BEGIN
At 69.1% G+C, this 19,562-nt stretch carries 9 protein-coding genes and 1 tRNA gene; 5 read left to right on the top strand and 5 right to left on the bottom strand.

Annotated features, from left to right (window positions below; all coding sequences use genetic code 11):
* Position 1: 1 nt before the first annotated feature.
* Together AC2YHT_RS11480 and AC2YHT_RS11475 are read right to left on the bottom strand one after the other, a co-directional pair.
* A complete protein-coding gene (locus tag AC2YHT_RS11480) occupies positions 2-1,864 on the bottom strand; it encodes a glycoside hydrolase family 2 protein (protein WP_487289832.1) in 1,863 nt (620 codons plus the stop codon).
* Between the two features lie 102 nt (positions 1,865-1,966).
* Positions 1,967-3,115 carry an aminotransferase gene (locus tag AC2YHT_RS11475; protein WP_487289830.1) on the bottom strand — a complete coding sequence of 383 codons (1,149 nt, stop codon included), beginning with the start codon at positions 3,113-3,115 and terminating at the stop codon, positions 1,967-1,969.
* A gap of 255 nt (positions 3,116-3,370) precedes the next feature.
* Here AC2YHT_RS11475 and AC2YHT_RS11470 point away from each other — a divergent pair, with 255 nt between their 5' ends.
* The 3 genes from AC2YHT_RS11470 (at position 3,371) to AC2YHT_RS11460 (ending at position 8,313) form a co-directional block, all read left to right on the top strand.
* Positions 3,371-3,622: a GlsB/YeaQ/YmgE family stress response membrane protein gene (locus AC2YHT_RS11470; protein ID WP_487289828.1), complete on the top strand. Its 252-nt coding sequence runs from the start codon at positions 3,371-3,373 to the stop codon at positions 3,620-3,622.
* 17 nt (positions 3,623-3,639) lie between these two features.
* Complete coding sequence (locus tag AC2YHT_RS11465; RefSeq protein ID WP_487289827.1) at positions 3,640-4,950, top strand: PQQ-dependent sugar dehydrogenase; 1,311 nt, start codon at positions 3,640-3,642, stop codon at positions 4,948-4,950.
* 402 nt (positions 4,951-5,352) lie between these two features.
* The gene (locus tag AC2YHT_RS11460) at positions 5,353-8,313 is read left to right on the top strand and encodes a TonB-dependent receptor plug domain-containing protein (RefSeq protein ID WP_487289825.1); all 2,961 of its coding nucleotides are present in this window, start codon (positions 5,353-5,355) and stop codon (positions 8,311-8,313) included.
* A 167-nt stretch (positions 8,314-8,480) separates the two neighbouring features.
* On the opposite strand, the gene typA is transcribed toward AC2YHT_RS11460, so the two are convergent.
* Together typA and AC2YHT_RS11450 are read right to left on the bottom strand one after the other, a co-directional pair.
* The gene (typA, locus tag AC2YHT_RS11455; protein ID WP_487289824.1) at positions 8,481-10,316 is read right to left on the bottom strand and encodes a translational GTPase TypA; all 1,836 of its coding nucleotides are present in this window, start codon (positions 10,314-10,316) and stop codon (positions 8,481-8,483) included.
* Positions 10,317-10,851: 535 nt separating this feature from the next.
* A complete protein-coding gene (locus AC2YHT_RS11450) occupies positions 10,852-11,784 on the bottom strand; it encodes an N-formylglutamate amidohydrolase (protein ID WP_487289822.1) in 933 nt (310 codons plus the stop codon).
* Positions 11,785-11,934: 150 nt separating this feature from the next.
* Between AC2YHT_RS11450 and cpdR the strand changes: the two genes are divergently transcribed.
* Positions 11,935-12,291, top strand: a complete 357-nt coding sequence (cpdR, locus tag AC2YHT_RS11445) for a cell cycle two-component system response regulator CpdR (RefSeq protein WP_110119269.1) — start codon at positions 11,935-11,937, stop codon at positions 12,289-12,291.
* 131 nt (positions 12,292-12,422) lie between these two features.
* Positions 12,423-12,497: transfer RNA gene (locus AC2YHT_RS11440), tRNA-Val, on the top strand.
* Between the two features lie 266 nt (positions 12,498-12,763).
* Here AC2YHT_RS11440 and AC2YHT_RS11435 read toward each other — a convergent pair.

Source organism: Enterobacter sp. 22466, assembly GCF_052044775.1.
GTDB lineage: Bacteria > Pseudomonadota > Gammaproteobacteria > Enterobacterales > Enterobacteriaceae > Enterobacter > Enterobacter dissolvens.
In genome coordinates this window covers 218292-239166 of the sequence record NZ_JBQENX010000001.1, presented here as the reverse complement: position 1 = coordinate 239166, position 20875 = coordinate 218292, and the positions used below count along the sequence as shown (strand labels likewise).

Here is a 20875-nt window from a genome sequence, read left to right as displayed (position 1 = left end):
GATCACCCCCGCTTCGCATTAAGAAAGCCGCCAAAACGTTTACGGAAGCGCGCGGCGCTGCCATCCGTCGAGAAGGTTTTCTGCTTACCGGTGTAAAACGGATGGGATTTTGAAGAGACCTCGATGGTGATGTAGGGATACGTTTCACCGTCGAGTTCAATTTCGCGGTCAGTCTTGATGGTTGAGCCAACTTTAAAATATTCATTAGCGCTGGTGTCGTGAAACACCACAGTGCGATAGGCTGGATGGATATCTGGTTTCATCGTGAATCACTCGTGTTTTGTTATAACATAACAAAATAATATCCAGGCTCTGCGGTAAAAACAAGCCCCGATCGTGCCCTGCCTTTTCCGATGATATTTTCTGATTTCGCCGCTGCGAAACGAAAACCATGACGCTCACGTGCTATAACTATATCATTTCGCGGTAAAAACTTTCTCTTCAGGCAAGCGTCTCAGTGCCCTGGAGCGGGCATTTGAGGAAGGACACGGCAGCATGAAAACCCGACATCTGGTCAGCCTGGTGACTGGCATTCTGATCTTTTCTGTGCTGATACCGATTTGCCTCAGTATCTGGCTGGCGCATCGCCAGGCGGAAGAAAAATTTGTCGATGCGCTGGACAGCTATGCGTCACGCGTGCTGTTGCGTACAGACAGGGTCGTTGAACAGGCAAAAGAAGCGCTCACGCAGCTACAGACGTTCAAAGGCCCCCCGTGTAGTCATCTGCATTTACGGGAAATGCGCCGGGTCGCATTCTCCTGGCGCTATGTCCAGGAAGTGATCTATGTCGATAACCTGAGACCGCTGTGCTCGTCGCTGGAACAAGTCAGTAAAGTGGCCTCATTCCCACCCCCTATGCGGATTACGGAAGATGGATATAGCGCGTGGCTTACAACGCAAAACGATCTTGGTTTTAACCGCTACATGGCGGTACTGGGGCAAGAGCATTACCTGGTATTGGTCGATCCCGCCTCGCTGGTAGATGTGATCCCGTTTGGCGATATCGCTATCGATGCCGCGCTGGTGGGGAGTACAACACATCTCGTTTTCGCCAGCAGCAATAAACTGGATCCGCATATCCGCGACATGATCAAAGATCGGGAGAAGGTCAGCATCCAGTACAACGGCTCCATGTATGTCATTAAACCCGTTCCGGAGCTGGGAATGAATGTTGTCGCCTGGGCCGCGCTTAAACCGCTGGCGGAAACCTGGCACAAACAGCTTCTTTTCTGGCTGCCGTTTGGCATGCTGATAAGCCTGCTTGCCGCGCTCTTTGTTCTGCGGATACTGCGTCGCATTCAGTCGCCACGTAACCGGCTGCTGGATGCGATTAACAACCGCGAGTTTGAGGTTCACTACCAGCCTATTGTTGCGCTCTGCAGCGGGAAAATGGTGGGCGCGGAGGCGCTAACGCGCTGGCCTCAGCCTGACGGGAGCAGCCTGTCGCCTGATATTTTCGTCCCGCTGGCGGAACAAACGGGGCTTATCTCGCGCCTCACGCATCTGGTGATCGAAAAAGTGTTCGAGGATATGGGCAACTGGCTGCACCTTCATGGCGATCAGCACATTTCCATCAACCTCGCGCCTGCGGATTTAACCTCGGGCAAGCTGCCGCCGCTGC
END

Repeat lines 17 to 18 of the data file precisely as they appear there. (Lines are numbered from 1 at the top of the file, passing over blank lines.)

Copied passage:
* On the opposite strand, the gene typA is transcribed toward AC2YHT_RS11460, so the two are convergent.
* Together typA and AC2YHT_RS11450 are read right to left on the bottom strand one after the other, a co-directional pair.